As the impact of the Coronavirus continues to be felt, it has never been more important for business leaders to keep up with changing international policies relating to trade restrictions, border controls, and labor laws. And for that you need access to quality, reliable, and accurate data. With significant economic implications set to linger for months to come, we can expect to see ongoing supply constraints, reduced operational capacities as social distancing is enforced, and, in time, new regulations to help ensure businesses are better prepared to respond to disruption during future crises. The organizations that appear to be weathering the COVID-19 storm are those that have committed to enterprise-wide risk visibility, insight and collaboration. This has always, and should remain, a top priority for all risk and compliance professionals.

Scrutinize ownership structure

With the introduction of new export regulations, organizations now have to be hyper-aware of their international transactions. In the United States, the Bureau of Industry and Security has recently amended Export Administration Regulations to expand license requirements for exports of items intended for military end use or military end users in China, Russia and Venezuela. The new rules broaden the definition of “military end use” to cover not only the national armed services but also the national guard, national police, government intelligence and “any person or entity whose actions or functions are intended to support” military end uses. For many companies in the United States and elsewhere, this expansion will require increased due diligence to identify whether customers in these markets are considered military end users, or have other associations with the military, including through many layers of ownership.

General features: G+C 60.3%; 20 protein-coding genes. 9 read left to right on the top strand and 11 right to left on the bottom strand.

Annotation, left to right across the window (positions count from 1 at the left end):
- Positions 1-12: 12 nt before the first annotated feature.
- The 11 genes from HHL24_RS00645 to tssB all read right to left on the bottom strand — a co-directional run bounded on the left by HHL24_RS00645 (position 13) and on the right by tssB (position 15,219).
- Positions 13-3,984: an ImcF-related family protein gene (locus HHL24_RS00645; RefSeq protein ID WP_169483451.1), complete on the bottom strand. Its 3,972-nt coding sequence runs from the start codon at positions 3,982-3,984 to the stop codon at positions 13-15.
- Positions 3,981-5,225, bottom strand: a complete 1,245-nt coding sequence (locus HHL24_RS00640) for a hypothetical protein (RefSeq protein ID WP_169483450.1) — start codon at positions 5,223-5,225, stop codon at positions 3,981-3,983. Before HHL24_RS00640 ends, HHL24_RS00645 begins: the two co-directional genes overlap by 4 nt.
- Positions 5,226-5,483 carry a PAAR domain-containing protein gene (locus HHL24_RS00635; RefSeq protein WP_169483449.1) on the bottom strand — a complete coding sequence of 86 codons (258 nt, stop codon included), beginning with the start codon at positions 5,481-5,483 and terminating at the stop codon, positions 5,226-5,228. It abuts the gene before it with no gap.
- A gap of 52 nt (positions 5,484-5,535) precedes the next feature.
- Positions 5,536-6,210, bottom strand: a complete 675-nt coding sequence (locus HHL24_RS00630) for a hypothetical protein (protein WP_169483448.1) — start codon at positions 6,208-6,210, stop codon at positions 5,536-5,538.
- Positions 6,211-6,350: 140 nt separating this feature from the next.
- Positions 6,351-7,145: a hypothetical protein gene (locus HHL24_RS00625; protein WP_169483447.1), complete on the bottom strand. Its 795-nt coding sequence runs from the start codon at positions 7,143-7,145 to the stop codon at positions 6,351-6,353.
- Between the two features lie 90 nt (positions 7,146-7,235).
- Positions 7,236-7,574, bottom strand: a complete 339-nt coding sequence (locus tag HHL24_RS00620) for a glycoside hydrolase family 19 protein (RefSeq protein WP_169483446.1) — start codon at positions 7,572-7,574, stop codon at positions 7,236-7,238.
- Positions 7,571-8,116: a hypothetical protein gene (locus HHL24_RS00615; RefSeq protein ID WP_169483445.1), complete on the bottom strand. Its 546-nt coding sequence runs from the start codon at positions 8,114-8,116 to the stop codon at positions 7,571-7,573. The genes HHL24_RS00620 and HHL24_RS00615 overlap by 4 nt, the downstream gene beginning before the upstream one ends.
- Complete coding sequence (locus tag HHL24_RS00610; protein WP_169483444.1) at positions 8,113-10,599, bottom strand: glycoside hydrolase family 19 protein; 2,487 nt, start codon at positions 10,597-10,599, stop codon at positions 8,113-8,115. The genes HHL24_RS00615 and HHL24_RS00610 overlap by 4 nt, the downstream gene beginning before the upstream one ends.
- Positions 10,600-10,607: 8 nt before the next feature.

While frictions between these countries have been long documented, the Coronavirus appears to have exacerbated tensions. And, as new sanctions and regulations come into play, it has never been more crucial for organizations to keep a close eye on their customers’ ownership structures to ensure they remain compliant.

Prepare and pre-empt

The speed and severity of this pandemic caught many off guard. It has also highlighted a lack of digital literacy in the risk management space. With teams stretched to their limits, and many still working remotely, there is a huge opportunity for compliance teams to transform. Leading supply chain organizations use a range of automated or digitized risk management platforms that incorporate intelligent decision-making frameworks, which can accommodate exceptions and regional nuances in ways that still enable continuous, consistent management of the most common and prominent risk factors.

The Coronavirus is undoubtedly increasing the rate and volume of our work as risk and compliance professionals. And, while working patterns and business landscapes have changed, it is clear regulators haven’t pressed pause. One only needs to witness the record-breaking fine recently levied by U.K. authorities on Standard Chartered for violating Russia sanctions.

Between the pandemic and the new U.S. trade tensions, it is evident just how increasingly complex risk management within the global supply chain can be. Although “Black Swan” events such as the Coronavirus are unpredictable in their very nature, the supply chain of the future must be reconfigured to ensure it can be agile for sudden changes. To mitigate risk in this volatile environment, it has never been more important for businesses to have the data, tools and processes in place to respond appropriately, and proactively.